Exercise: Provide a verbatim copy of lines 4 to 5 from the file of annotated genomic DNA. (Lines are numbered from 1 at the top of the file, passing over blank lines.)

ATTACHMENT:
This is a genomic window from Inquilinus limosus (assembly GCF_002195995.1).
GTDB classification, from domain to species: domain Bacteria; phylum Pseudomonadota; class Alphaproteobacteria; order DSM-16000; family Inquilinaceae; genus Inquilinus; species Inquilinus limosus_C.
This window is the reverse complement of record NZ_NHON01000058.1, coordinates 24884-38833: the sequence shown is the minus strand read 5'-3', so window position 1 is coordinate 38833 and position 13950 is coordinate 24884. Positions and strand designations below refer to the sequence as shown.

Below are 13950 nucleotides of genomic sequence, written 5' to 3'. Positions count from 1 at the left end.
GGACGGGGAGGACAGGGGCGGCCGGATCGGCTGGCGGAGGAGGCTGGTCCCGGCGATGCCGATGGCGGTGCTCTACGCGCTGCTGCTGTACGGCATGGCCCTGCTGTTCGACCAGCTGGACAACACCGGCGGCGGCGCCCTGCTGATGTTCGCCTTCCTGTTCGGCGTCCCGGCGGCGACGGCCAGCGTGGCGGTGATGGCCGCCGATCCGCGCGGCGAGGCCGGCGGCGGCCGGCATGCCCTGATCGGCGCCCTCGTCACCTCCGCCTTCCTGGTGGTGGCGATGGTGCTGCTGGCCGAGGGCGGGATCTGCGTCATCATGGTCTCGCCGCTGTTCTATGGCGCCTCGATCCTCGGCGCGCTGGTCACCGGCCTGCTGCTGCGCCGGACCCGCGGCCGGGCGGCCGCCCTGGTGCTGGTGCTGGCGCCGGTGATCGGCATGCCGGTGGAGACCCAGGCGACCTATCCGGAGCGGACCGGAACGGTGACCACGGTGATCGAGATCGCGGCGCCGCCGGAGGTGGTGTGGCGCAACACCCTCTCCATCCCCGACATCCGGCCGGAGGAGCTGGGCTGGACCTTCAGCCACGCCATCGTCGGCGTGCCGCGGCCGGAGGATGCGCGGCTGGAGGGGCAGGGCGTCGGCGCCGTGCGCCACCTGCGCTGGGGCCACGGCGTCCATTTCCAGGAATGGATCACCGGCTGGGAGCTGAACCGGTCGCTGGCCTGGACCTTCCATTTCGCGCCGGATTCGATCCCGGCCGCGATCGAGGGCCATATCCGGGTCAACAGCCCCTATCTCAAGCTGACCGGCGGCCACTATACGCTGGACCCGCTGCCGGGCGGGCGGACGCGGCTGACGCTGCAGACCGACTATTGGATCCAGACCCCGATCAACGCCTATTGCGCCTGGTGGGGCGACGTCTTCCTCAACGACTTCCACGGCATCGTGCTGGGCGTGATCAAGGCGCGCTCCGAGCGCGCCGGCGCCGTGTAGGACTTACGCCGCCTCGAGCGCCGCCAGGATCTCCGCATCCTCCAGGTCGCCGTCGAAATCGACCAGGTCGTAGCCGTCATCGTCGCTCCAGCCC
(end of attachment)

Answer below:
Below are 13950 nucleotides of genomic sequence, written 5' to 3'. Positions count from 1 at the left end.
GGACGGGGAGGACAGGGGCGGCCGGATCGGCTGGCGGAGGAGGCTGGTCCCGGCGATGCCGATGGCGGTGCTCTACGCGCTGCTGCTGTACGGCATGGCCCTGCTGTTCGACCAGCTGGACAACACCGGCGGCGGCGCCCTGCTGATGTTCGCCTTCCTGTTCGGCGTCCCGGCGGCGACGGCCAGCGTGGCGGTGATGGCCGCCGATCCGCGCGGCGAGGCCGGCGGCGGCCGGCATGCCCTGATCGGCGCCCTCGTCACCTCCGCCTTCCTGGTGGTGGCGATGGTGCTGCTGGCCGAGGGCGGGATCTGCGTCATCATGGTCTCGCCGCTGTTCTATGGCGCCTCGATCCTCGGCGCGCTGGTCACCGGCCTGCTGCTGCGCCGGACCCGCGGCCGGGCGGCCGCCCTGGTGCTGGTGCTGGCGCCGGTGATCGGCATGCCGGTGGAGACCCAGGCGACCTATCCGGAGCGGACCGGAACGGTGACCACGGTGATCGAGATCGCGGCGCCGCCGGAGGTGGTGTGGCGCAACACCCTCTCCATCCCCGACATCCGGCCGGAGGAGCTGGGCTGGACCTTCAGCCACGCCATCGTCGGCGTGCCGCGGCCGGAGGATGCGCGGCTGGAGGGGCAGGGCGTCGGCGCCGTGCGCCACCTGCGCTGGGGCCACGGCGTCCATTTCCAGGAATGGATCACCGGCTGGGAGCTGAACCGGTCGCTGGCCTGGACCTTCCATTTCGCGCCGGATTCGATCCCGGCCGCGATCGAGGGCCATATCCGGGTCAACAGCCCCTATCTCAAGCTGACCGGCGGCCACTATACGCTGGACCCGCTGCCGGGCGGGCGGACGCGGCTGACGCTGCAGACCGACTATTGGATCCAGACCCCGATCAACGCCTATTGCGCCTGGTGGGGCGACGTCTTCCTCAACGACTTCCACGGCATCGTGCTGGGCGTGATCAAGGCGCGCTCCGAGCGCGCCGGCGCCGTGTAGGACTTACGCCGCCTCGAGCGCCGCCAGGATCTCCGCATCCTCCAGGTCGCCGTCGAAATCGACCAGGTCGTAGCCGTCATCGTCGCTCCAGCCC